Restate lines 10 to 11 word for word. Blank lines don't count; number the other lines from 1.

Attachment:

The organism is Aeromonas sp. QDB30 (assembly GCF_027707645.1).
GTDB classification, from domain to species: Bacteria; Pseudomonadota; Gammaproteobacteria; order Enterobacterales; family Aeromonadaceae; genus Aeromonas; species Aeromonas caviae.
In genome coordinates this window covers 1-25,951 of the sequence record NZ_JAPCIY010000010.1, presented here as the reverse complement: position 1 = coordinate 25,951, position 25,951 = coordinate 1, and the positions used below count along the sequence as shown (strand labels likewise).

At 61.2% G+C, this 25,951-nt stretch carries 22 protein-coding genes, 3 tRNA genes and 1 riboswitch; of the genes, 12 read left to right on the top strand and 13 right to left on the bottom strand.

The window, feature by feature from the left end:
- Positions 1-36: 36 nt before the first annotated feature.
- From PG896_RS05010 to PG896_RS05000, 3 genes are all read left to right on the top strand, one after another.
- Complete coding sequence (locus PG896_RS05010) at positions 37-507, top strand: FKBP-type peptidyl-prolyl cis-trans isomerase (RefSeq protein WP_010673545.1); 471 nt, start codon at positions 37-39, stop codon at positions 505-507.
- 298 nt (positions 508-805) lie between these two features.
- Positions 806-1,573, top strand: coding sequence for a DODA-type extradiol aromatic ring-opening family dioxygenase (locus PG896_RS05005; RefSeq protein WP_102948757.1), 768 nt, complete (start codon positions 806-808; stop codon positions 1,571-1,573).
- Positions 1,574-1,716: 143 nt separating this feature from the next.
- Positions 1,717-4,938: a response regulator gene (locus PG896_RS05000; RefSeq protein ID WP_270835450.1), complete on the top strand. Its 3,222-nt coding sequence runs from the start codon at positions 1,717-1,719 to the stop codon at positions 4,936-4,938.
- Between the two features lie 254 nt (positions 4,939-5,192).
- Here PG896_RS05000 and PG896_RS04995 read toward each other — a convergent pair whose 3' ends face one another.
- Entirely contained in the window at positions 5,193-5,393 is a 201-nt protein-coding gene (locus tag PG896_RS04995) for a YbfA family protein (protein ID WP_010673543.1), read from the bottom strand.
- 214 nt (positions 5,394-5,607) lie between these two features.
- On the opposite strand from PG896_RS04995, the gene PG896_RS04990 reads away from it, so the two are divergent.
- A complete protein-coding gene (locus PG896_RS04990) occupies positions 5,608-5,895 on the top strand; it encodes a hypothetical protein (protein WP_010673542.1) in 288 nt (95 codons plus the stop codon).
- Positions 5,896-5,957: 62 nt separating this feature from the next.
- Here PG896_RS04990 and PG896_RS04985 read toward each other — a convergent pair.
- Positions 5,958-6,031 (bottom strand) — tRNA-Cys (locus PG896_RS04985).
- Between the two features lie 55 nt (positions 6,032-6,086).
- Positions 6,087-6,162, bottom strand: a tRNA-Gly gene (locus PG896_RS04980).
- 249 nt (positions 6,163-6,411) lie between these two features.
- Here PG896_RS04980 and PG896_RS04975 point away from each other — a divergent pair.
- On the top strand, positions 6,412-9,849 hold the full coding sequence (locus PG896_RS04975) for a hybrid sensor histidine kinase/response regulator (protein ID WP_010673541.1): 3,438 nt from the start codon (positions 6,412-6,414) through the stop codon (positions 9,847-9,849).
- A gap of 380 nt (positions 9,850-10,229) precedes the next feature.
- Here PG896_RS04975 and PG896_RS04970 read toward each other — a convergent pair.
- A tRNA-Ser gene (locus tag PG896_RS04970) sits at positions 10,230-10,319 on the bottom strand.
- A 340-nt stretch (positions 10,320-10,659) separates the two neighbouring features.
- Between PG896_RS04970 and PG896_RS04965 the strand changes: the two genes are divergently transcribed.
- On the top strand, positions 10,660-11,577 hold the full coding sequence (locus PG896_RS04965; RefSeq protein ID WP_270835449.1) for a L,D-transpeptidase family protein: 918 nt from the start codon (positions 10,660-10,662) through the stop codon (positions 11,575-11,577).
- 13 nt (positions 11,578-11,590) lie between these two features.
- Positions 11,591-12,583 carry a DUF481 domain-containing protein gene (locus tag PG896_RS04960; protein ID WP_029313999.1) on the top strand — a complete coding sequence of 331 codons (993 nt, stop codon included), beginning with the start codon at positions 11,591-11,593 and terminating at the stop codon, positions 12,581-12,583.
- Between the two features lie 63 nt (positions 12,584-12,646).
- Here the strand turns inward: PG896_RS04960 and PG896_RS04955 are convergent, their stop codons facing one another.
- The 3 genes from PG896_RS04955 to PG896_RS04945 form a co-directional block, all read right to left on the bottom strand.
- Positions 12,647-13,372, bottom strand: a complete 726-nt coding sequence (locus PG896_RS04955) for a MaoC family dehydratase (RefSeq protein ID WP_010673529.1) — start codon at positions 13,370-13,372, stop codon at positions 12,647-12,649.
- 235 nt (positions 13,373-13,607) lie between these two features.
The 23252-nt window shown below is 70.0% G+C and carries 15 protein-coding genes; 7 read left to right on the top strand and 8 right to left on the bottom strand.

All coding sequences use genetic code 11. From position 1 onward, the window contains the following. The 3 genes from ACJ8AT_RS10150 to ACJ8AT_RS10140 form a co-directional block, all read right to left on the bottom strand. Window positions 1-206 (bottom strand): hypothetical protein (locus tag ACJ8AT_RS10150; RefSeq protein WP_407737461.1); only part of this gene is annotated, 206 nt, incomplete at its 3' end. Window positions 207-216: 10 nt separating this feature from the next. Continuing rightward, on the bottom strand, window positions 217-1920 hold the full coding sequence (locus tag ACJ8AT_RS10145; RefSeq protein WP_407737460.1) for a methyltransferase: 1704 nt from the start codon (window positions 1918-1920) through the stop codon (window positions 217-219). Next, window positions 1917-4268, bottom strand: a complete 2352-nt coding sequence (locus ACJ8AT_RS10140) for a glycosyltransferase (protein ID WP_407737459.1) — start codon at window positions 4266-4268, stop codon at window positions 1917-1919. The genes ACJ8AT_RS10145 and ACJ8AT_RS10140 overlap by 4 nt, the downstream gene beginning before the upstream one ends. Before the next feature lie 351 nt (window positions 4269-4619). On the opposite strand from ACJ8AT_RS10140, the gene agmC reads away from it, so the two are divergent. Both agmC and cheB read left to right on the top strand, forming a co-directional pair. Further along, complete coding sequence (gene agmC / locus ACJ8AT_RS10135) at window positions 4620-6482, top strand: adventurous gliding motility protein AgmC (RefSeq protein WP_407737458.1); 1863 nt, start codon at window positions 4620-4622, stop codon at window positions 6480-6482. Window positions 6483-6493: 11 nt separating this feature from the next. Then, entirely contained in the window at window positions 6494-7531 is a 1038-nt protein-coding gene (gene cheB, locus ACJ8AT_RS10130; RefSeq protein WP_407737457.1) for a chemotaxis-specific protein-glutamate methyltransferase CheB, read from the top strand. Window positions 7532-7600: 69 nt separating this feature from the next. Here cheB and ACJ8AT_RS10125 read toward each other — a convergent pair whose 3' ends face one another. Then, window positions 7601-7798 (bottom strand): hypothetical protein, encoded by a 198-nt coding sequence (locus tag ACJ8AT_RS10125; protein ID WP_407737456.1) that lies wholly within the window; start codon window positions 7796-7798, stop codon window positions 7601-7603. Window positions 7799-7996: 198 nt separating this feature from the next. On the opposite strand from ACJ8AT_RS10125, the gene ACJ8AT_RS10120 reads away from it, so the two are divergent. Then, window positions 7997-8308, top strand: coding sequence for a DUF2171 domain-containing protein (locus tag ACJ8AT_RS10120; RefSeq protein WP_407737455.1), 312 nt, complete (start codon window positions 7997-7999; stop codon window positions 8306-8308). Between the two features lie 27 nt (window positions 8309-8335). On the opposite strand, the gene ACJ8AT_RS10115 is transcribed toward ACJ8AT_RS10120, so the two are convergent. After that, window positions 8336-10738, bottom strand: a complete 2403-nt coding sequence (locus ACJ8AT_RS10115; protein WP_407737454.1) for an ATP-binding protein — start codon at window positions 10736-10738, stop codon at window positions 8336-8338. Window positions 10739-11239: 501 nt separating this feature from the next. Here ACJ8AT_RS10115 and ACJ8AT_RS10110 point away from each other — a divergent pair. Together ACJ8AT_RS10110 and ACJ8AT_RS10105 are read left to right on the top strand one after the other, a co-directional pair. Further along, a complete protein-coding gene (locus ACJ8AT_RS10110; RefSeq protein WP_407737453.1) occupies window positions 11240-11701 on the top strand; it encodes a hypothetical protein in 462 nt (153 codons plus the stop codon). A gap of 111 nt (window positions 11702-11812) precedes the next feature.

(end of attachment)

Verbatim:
- Positions 806-1,573, top strand: coding sequence for a DODA-type extradiol aromatic ring-opening family dioxygenase (locus PG896_RS05005; RefSeq protein WP_102948757.1), 768 nt, complete (start codon positions 806-808; stop codon positions 1,571-1,573).
- Positions 1,574-1,716: 143 nt separating this feature from the next.